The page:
Increase in secrecy and unwillingness to share details.
If you notice any of the above signs in your daughter, you should report your concerns to an official with the organization and your daughter’s school.
Long-Term Impacts of Sorority Hazing
There are many long-term impacts that stem from sorority members hazing other girls. Some of these effects are physical, while others are psychological. The following list is not all-inclusive, but it does highlight some of the more commonly seen effects on the women involved:
Substance abuse; and
These long-term effects of sorority hazing by members of Greek organizations can have a significant and negative impact on your daughter’s life. If you believe that your daughter is suffering from any of the effects listed above, you should seek professional help for her as soon as possible.
What to Do If You Suspect Your Daughter is a Hazing Victim
If you believe your daughter is being hazed, the first thing to do is to talk to her and encourage her to report what happened. No matter the situation, these acts are not required of the pledge class to become a member in any sorority in the United States.
Other Steps You Can Take
If your daughter is not comfortable talking to you, there are other steps you can take. You can contact the school’s Greek life office or the national headquarters of the sorority your daughter is pledged to. You should also contact law enforcement if you believe a crime has been committed.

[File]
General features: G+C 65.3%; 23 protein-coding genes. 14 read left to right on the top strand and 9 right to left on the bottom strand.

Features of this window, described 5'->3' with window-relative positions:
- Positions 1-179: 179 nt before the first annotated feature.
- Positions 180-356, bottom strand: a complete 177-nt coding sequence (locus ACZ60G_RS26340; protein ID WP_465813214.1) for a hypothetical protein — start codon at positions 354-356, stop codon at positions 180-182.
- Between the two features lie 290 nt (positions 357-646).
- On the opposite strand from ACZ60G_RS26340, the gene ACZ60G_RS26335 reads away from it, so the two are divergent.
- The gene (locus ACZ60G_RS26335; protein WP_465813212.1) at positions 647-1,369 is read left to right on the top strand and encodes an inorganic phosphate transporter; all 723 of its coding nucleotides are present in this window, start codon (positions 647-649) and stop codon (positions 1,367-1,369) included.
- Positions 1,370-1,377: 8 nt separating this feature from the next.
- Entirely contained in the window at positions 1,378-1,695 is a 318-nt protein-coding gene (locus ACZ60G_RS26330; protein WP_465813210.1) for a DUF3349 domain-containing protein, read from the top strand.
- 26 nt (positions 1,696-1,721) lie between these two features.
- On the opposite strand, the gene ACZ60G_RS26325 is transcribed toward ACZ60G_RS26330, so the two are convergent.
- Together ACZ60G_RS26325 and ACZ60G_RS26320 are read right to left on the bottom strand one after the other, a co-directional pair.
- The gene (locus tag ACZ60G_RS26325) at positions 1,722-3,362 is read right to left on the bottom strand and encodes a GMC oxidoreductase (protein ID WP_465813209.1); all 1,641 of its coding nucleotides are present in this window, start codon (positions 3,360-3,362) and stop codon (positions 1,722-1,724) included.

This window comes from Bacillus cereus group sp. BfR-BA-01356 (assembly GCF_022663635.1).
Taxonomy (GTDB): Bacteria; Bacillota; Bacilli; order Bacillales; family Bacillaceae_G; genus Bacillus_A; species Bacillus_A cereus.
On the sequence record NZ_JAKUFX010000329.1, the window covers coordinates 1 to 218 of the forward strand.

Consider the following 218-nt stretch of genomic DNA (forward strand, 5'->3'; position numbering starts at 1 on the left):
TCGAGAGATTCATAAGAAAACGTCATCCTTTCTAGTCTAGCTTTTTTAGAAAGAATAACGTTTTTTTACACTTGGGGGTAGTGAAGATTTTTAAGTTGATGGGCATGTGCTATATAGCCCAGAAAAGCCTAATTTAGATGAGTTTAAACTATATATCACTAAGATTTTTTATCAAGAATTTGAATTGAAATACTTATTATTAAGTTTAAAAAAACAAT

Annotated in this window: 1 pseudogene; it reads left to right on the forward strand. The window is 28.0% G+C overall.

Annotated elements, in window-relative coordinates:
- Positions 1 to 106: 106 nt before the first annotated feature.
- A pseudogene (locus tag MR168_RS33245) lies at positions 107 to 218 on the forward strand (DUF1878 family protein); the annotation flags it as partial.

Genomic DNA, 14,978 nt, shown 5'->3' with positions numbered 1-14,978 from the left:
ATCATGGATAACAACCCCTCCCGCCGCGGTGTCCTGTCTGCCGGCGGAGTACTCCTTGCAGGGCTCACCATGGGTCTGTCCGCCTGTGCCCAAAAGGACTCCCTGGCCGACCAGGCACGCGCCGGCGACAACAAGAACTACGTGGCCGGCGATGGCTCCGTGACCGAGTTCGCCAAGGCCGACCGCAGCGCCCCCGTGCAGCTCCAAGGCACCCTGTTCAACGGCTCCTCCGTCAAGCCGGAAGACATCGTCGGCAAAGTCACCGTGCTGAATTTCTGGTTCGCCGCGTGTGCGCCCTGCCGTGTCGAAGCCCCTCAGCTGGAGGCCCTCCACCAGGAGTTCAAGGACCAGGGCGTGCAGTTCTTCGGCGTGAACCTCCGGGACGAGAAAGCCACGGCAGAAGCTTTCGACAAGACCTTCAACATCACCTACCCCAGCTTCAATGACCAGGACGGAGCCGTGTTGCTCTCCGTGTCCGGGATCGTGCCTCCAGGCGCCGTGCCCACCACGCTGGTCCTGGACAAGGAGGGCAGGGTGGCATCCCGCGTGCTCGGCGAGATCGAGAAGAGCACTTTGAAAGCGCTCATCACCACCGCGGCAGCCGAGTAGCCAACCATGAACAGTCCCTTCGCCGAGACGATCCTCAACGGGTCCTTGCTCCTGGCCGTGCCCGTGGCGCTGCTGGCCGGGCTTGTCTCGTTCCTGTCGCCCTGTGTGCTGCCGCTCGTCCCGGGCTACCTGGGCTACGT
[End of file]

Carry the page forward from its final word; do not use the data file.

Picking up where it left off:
An Experienced Lawyer Can Help
If your daughter has suffered a serious injury in a hazing ritual, first make sure she gets medical attention. Then, call an experienced hazing lawyer to discuss your legal options. The Kryder Law Group, LLC has represented many seriously injured victims and can help you hold those responsible accountable.
Call us today for a free consultation.
How to Report Acts of Hazing
It is important to talk to your daughter before, during, and after the pledging period, and use your parental instinct to determine whether your daughter is being hazed. Even if they later turn out to be unfounded, it is better to report your suspicions to individuals who can assist your daughter. If it is, in fact, hazing, you can get her the help she needs before it goes too far.
Notify any of the following individuals of any suspicion or actual knowledge of hazing:
Greek Life Adviser in the Greek system of the University and/or College;
Organization’s Chapter President;
Organization’s Chapter Advisers;
National Executive Board of the Organization;
Dean of Student Life at the University and College;
President of the University and/or College
Legal Consequences of Hazing in Illinois
Illinois provides criminal and civil remedies for hazing. In Illinois, an individual may be criminally charged with hazing if the hazing results in great bodily harm or death. The sentence may vary from a Class A misdemeanor to a Class 4 felony. (720 ILCS 5/12C-50)
Illinois also provides a civil remedy for those affected by hazing and those who perpetuate the hazing culture. In order to bring a civil lawsuit against an individual, organization, or university for your daughter’s hazing:
First, it must be established that duty of care was owed to your daughter by the students, organization, and college/university;
Second, the duty owed to your daughter was breached; and
Third, the breach directly caused harm to your daughter
The Kyrder Law Group, LLC is Here to Help
If your daughter has been seriously injured or killed as a result of hazing, you should contact an experienced lawyer to discuss your legal options. The Kryder Law Group, LLC has represented many families in these types of situations and can help you get the justice your daughter deserves. Call us today for a free consultation.